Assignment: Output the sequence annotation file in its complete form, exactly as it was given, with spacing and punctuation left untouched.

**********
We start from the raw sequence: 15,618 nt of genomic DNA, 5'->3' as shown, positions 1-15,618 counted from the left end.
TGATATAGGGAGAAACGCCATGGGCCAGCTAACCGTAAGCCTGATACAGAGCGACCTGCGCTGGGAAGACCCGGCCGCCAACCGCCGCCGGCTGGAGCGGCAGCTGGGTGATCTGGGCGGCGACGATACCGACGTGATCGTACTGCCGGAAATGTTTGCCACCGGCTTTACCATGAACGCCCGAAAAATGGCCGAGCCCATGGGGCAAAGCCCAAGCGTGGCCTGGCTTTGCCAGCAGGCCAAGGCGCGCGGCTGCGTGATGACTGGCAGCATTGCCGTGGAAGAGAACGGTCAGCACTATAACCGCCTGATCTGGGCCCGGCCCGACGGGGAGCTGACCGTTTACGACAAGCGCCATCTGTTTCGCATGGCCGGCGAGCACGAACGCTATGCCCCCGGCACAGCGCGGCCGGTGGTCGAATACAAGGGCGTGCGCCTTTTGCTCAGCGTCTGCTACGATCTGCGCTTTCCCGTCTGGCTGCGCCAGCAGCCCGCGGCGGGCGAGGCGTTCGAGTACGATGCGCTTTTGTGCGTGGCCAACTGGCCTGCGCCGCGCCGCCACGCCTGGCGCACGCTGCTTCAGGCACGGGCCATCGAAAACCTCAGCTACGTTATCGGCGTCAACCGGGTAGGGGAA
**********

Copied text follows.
We start from the raw sequence: 15,618 nt of genomic DNA, 5'->3' as shown, positions 1-15,618 counted from the left end.
TGATATAGGGAGAAACGCCATGGGCCAGCTAACCGTAAGCCTGATACAGAGCGACCTGCGCTGGGAAGACCCGGCCGCCAACCGCCGCCGGCTGGAGCGGCAGCTGGGTGATCTGGGCGGCGACGATACCGACGTGATCGTACTGCCGGAAATGTTTGCCACCGGCTTTACCATGAACGCCCGAAAAATGGCCGAGCCCATGGGGCAAAGCCCAAGCGTGGCCTGGCTTTGCCAGCAGGCCAAGGCGCGCGGCTGCGTGATGACTGGCAGCATTGCCGTGGAAGAGAACGGTCAGCACTATAACCGCCTGATCTGGGCCCGGCCCGACGGGGAGCTGACCGTTTACGACAAGCGCCATCTGTTTCGCATGGCCGGCGAGCACGAACGCTATGCCCCCGGCACAGCGCGGCCGGTGGTCGAATACAAGGGCGTGCGCCTTTTGCTCAGCGTCTGCTACGATCTGCGCTTTCCCGTCTGGCTGCGCCAGCAGCCCGCGGCGGGCGAGGCGTTCGAGTACGATGCGCTTTTGTGCGTGGCCAACTGGCCTGCGCCGCGCCGCCACGCCTGGCGCACGCTGCTTCAGGCACGGGCCATCGAAAACCTCAGCTACGTTATCGGCGTCAACCGGGTAGGGGAA